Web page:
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Hawthorne v. Mid-Continent Casualty Co.

United States District Court, W.D. Washington, Seattle

May 31, 2017

PATRICIA S. HAWTHORNE, individually and as assignee of Oklahoma Court Services, Inc., Plaintiff,
v.
MID-CONTINENT CASUALTY COMPANY, OKLAHOMA SURETY COMPANY, an Oklahoma Insurance Company, Defendant.

          ORDER GRANTING IN PART PLAINTIFF'S MOTION TO COMPEL

          A Robert S. Lasnik United States District Judge

         This matter comes before the Court on plaintiff Patricia S. Hawthorne's motion to compel. Dkt. # 40. Having considered the parties' briefing[1] and the remainder of the record, the Court finds as follows.

         In November 2016, acting in her individual capacity and as assignee of various insurance claims, plaintiff filed this action in King County Superior Court against Oklahoma Surety Company (“Oklahoma Surety”) for bad faith, violation of Washington's Unfair Trade Practices Act, and breach of the contractual duties to defend, settle, and indemnify. Dkt. # 1-1. On December 21, 2016, Oklahoma Surety removed this case to federal court, Dkt. # 1, and shortly thereafter moved to dismiss the case for lack of personal jurisdiction, Dkt. # 9. The Court denied that motion in April 2017. Dkt. # 39.

         With discovery underway, plaintiff moves under Local Civil Rule 37 to compel production of certain emails that defendant Oklahoma Surety has withheld on the grounds that they constitute privileged attorney-client communications and/or work product. Plaintiff argues that, under Washington state law, these privileges give way in the context of an insurance bad faith claim.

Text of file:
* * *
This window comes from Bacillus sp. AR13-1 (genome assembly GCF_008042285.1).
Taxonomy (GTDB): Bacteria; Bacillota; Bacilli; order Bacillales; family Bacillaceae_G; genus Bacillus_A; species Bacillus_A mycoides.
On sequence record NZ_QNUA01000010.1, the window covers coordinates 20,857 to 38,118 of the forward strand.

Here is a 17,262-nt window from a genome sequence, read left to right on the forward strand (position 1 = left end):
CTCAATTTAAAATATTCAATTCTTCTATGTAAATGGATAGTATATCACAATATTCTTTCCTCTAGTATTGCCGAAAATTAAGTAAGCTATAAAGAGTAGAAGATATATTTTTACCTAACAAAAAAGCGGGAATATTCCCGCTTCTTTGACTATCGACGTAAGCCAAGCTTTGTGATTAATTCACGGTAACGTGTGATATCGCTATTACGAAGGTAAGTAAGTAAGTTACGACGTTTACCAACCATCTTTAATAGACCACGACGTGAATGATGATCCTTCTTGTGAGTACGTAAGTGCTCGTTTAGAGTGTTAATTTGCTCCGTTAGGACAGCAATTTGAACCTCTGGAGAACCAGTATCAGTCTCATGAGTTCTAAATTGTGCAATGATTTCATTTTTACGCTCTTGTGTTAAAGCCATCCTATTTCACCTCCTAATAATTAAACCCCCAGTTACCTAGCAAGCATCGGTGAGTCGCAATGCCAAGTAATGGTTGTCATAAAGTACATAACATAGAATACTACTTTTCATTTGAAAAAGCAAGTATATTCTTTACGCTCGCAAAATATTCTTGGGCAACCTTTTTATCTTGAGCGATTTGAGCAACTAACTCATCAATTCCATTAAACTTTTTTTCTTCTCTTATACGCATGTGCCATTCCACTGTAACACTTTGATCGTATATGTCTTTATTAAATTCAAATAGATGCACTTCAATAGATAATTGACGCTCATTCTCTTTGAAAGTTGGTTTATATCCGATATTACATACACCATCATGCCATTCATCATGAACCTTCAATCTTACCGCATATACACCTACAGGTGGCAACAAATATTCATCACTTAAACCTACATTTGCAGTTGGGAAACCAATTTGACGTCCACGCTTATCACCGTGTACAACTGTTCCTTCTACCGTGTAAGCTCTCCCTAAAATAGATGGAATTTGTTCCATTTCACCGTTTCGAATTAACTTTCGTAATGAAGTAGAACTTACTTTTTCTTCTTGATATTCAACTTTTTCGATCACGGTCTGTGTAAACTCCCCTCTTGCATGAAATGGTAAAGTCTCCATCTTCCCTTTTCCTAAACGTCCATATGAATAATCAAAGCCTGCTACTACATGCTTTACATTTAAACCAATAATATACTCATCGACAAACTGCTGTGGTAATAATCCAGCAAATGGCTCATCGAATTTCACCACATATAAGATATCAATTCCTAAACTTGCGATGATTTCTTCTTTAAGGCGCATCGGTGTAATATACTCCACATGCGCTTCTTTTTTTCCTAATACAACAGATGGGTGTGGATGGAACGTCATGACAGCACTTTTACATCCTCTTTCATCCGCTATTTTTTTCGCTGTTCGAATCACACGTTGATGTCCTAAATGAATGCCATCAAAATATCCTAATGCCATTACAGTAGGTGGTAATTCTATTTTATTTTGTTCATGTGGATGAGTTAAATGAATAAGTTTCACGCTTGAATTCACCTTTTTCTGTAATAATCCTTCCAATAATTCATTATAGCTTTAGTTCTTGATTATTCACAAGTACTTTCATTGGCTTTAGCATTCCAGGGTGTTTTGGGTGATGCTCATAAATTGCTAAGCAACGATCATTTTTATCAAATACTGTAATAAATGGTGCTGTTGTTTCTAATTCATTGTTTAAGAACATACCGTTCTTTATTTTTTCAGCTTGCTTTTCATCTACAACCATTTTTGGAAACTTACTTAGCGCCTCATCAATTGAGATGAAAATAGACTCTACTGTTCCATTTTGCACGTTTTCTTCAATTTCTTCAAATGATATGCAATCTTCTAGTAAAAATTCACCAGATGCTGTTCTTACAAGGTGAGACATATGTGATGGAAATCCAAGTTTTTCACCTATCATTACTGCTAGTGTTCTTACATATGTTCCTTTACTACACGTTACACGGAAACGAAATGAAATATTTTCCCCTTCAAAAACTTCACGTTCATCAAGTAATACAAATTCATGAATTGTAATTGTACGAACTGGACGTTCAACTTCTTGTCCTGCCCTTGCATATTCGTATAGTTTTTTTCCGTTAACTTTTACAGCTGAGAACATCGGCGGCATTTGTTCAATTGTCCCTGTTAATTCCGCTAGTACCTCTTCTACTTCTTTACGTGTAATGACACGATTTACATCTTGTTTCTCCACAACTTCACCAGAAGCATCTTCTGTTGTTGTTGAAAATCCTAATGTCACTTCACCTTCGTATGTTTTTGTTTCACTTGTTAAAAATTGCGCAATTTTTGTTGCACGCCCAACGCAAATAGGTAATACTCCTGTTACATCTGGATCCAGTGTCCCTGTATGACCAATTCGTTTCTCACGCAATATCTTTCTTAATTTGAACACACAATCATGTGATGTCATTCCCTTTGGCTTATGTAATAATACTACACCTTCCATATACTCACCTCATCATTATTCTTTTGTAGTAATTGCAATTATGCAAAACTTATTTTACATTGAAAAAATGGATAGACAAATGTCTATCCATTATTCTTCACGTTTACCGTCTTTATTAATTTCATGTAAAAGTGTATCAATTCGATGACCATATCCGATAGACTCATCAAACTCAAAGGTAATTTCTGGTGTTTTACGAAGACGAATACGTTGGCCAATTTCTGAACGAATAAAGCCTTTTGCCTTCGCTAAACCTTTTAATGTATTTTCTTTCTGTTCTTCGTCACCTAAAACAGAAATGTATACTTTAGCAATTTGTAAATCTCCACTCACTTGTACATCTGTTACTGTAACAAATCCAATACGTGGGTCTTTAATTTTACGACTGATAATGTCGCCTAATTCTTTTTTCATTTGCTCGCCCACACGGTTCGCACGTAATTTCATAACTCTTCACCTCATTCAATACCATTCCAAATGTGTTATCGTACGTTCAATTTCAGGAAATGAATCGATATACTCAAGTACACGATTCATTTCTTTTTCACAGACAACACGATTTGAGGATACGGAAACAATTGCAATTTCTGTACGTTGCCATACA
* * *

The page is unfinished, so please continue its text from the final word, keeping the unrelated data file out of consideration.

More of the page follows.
It is true that Washington law establishes an exception to the attorney-client privilege in the context of certain insurance bad-faith claims. As this Court recognized in Meier v. Travelers Home and Marine Insurance Company, No. C15-22RSL, 2016 WL 4447050 (W.D. Wash. Aug. 24, 2016), under Washington law, in the context of first-party insurance coverage, an insurer owes its insured a quasi-fiduciary duty to investigate and adjust the claim in good faith. Cedell v. Farmers Ins. Co. of Washington, 176 Wn.2d 686, 696 (2013).[2] In Cedell, the state Supreme Court determined that when an insured asserts that the duty has been breached, the insured should have access to the entire claim file: an insurer will not be permitted to refuse production “because of the participation of lawyers hired or employed by the insurers” for fear that a blanket privilege “would unreasonably obstruct discovery of meritorious claims and conceal unwarranted practices.” Id. at 696-97. Thus, there is a presumption in such cases that the attorney-client privilege does not apply as between an insured and her insurer in the claims adjusting process. Id. at 698-99. The insurer can rebut the presumption by showing that a particular communication or document had nothing to do with the insurer's quasi-fiduciary functions (e.g., investigating, evaluating, negotiating, or processing the claim). To the extent the insurer is able to show that documents in the claim file seek or reflect legal advice regarding the insurer's own liability under the policy, those documents are not subject to the presumption and remain privileged under state law. Id. at 699-700. Even with regards to these documents, however, the insured may pierce the privilege by showing a foundation in fact for her allegation of bad faith. If the insured is able to make a colorable showing that the insurer attempted in bad faith to defeat a meritorious claim for coverage, the privilege is waived, and the entire claim file must be produced. Id. at 700.